In This Episode: I love watching others and recognizing signs of Uncommon Sense. I’m going to tell you about another friend of mine (who has no idea I’m going to talk about this), since it’s a great example of taking something you see with a grain of salt, and calling B.S. when it’s necessary. And then, I take on the universe.
I Think the Concept of a recalled mayor immediately winning election to the same seat he had just lost was awfully interesting, and Alexander’s tag about it pretty thought-provoking. He decided to expound on it a bit. But first, let’s start with the story, from True’s 17 March 2019 issue:
There has been a significant update in a story from this week’s issue (12 August 2018). Let’s start with my original story:
I Expect to Be Called Names for my tag on the last story this week. Let’s start with the story, in the 29 January 2017 issue:
I Really Hate to Keep sending traffic to Facebook, since they’re eating the Internet already, but man, have I been having fun there lately. Baiting the political partisans is like shooting fish in a barrel: easy and hella fun.
Another politician, another hypocrite — this time, the Speaker of the House of Representatives in Missouri. Let’s start with the story, from the 17 May 2015 issue:
I Have a Few Comments on Mike Straw’s story this week. Let’s start with the story, from the 18 January 2015 issue:
I have quite a bit to say about the lead story this week. Let’s start with the story, from the 23 November 2014 issue:
I got a protest unsubscribe this weekend from “EJ” in California, who complained:
Simply put, I fully believe in the idea that “all men* are created equal” and are entitled to equal protection under the law.
*(“men” being a generic word for humans, as in “mankind” — I believe the statement equally applies to women.)
I’ve made no secret that I’m pretty much 100 percent egalitarian. I’ve defended the religious, the non-religous, the “the pagans, and the abortionists, and the feminists, and the gays and the lesbians,” and many others in True’s stories. I’m interested in whether people walk their talk, not whether they’re religious, gay, atheist, pagan, Muslim, employed, educated — whatever.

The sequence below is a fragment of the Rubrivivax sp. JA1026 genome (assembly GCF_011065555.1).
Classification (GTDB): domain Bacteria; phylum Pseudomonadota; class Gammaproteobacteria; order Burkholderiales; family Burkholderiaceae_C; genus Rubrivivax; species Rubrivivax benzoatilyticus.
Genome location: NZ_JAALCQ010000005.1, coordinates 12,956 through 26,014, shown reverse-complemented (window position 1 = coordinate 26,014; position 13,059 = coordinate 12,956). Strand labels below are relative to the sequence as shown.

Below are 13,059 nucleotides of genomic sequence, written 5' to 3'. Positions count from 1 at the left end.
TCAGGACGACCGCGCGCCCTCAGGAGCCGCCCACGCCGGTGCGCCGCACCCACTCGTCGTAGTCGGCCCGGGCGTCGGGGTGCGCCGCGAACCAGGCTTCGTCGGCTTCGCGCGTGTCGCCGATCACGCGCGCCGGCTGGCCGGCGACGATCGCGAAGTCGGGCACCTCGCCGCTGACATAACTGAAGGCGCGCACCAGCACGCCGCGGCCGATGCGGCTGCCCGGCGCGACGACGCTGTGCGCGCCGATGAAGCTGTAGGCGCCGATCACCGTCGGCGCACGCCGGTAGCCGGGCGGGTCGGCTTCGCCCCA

Two stories this week will, I think, generate some comments from readers. One has a zero tolerance theme, and the other is a minor political scandal. They’re both from True’s 19 February 2012 issue.
I think a couple of stories this week will make some people’s heads explode. “Confound it, Randy! Are you a heartless Glenn Beck conservative, or a bleeding heart Barney Frank liberal?!”
I’ve had a couple of complaints about a story in the 7 August 2011 issue. Let’s start with the story:
One of the best things about writing This is True is I’m always learning interesting things. (Usually I say “It’s really fun!”, which is certainly true too. But I get to research so many interesting topics!) And not just the regular stories: I learned something I never knew about before with this week’s Honorary Unsubscribe, too.
I generally don’t want suggestions for True’s Honorary Unsubscribe feature; my usual problem is having far too many possibilities for the one slot each week. In July 2009 a new trend started: people wanting me to do an Honorary Unsubscribe write-up for Ed Freeman, a brave Vietnam War helicopter pilot who saved about 30 shot-up kids and was awarded the Medal of Honor — the U.S.’s highest military decoration.
The New York Times had an article today on a ridiculous zero tolerance situation: a kid in Delaware who was so excited to get his Cub Scouts camping utensil — a fork, knife and spoon combo — that he took it to school to eat his lunch with. Yeah, a Cub Scout: Zachary Christie is just 6 years old.
The first story in True about “zero tolerance” appeared in June, 1995, and I started railing about the concept soon after. It took more than a decade before I starting noticing other columnists editorializing against ZT.
Episode #44: Define “Integrity”? — from True‘s 5 April 2009 issue.
Episode #43: So She’s Loadin’ Up the Truck for a Move to Bev-er-lyyyyy — from True’s 29 March 2009 issue.